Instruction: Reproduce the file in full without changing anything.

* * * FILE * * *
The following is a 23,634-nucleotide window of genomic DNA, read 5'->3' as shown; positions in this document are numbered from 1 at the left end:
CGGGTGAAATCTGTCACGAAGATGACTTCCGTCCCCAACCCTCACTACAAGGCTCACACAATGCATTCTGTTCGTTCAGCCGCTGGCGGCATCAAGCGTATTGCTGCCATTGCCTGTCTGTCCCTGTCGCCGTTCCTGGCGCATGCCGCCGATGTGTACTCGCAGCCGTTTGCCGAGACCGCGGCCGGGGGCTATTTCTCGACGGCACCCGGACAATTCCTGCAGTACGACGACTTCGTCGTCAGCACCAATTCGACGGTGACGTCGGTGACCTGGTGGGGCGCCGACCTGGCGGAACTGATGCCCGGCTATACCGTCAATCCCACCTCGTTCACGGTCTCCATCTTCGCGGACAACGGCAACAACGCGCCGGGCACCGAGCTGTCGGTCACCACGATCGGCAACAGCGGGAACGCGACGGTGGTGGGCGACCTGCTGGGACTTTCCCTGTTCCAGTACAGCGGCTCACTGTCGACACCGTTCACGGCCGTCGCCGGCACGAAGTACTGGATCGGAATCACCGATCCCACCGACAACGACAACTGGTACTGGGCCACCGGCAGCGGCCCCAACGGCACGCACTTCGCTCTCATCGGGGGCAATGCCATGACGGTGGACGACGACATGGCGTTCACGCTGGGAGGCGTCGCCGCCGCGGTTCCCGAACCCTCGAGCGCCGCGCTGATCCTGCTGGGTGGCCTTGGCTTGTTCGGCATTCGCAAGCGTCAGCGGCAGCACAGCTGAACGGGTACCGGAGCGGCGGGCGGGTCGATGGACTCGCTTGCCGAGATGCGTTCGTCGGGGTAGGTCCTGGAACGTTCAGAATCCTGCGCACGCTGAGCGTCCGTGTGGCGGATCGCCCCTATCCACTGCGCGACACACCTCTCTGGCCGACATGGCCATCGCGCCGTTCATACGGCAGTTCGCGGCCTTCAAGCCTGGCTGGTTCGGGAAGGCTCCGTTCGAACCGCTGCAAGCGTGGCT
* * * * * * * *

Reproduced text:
The following is a 23,634-nucleotide window of genomic DNA, read 5'->3' as shown; positions in this document are numbered from 1 at the left end:
CGGGTGAAATCTGTCACGAAGATGACTTCCGTCCCCAACCCTCACTACAAGGCTCACACAATGCATTCTGTTCGTTCAGCCGCTGGCGGCATCAAGCGTATTGCTGCCATTGCCTGTCTGTCCCTGTCGCCGTTCCTGGCGCATGCCGCCGATGTGTACTCGCAGCCGTTTGCCGAGACCGCGGCCGGGGGCTATTTCTCGACGGCACCCGGACAATTCCTGCAGTACGACGACTTCGTCGTCAGCACCAATTCGACGGTGACGTCGGTGACCTGGTGGGGCGCCGACCTGGCGGAACTGATGCCCGGCTATACCGTCAATCCCACCTCGTTCACGGTCTCCATCTTCGCGGACAACGGCAACAACGCGCCGGGCACCGAGCTGTCGGTCACCACGATCGGCAACAGCGGGAACGCGACGGTGGTGGGCGACCTGCTGGGACTTTCCCTGTTCCAGTACAGCGGCTCACTGTCGACACCGTTCACGGCCGTCGCCGGCACGAAGTACTGGATCGGAATCACCGATCCCACCGACAACGACAACTGGTACTGGGCCACCGGCAGCGGCCCCAACGGCACGCACTTCGCTCTCATCGGGGGCAATGCCATGACGGTGGACGACGACATGGCGTTCACGCTGGGAGGCGTCGCCGCCGCGGTTCCCGAACCCTCGAGCGCCGCGCTGATCCTGCTGGGTGGCCTTGGCTTGTTCGGCATTCGCAAGCGTCAGCGGCAGCACAGCTGAACGGGTACCGGAGCGGCGGGCGGGTCGATGGACTCGCTTGCCGAGATGCGTTCGTCGGGGTAGGTCCTGGAACGTTCAGAATCCTGCGCACGCTGAGCGTCCGTGTGGCGGATCGCCCCTATCCACTGCGCGACACACCTCTCTGGCCGACATGGCCATCGCGCCGTTCATACGGCAGTTCGCGGCCTTCAAGCCTGGCTGGTTCGGGAAGGCTCCGTTCGAACCGCTGCAAGCGTGGCT